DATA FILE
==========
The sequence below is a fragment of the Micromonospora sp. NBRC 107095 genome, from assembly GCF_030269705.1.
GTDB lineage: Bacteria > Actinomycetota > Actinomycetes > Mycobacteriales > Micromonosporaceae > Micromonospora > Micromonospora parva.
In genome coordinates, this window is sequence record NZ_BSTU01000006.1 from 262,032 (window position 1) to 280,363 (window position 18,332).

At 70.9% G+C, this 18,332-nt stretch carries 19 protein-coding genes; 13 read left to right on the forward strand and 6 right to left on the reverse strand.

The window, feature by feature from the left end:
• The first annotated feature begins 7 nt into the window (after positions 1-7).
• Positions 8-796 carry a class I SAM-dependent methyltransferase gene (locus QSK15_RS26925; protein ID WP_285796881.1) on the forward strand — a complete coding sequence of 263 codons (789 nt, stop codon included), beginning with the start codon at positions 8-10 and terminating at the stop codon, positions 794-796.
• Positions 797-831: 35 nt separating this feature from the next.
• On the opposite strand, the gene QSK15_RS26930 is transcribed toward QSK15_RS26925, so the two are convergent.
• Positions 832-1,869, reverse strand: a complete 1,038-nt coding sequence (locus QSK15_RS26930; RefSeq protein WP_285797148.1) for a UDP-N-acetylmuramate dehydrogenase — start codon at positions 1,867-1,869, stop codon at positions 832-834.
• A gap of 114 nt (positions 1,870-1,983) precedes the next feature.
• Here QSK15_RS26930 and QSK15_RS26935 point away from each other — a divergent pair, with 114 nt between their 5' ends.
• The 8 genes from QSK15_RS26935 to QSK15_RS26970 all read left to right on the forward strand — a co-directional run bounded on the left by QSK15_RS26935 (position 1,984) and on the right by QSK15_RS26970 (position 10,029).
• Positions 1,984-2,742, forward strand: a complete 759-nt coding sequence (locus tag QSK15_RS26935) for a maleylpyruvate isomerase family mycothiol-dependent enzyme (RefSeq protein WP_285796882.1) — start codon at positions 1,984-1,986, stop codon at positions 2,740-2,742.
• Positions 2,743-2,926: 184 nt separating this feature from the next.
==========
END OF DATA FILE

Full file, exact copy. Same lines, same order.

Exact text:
The sequence below is a fragment of the Micromonospora sp. NBRC 107095 genome, from assembly GCF_030269705.1.
GTDB lineage: Bacteria > Actinomycetota > Actinomycetes > Mycobacteriales > Micromonosporaceae > Micromonospora > Micromonospora parva.
In genome coordinates, this window is sequence record NZ_BSTU01000006.1 from 262,032 (window position 1) to 280,363 (window position 18,332).

At 70.9% G+C, this 18,332-nt stretch carries 19 protein-coding genes; 13 read left to right on the forward strand and 6 right to left on the reverse strand.

The window, feature by feature from the left end:
• The first annotated feature begins 7 nt into the window (after positions 1-7).
• Positions 8-796 carry a class I SAM-dependent methyltransferase gene (locus QSK15_RS26925; protein ID WP_285796881.1) on the forward strand — a complete coding sequence of 263 codons (789 nt, stop codon included), beginning with the start codon at positions 8-10 and terminating at the stop codon, positions 794-796.
• Positions 797-831: 35 nt separating this feature from the next.
• On the opposite strand, the gene QSK15_RS26930 is transcribed toward QSK15_RS26925, so the two are convergent.
• Positions 832-1,869, reverse strand: a complete 1,038-nt coding sequence (locus QSK15_RS26930; RefSeq protein WP_285797148.1) for a UDP-N-acetylmuramate dehydrogenase — start codon at positions 1,867-1,869, stop codon at positions 832-834.
• A gap of 114 nt (positions 1,870-1,983) precedes the next feature.
• Here QSK15_RS26930 and QSK15_RS26935 point away from each other — a divergent pair, with 114 nt between their 5' ends.
• The 8 genes from QSK15_RS26935 to QSK15_RS26970 all read left to right on the forward strand — a co-directional run bounded on the left by QSK15_RS26935 (position 1,984) and on the right by QSK15_RS26970 (position 10,029).
• Positions 1,984-2,742, forward strand: a complete 759-nt coding sequence (locus tag QSK15_RS26935) for a maleylpyruvate isomerase family mycothiol-dependent enzyme (RefSeq protein WP_285796882.1) — start codon at positions 1,984-1,986, stop codon at positions 2,740-2,742.
• Positions 2,743-2,926: 184 nt separating this feature from the next.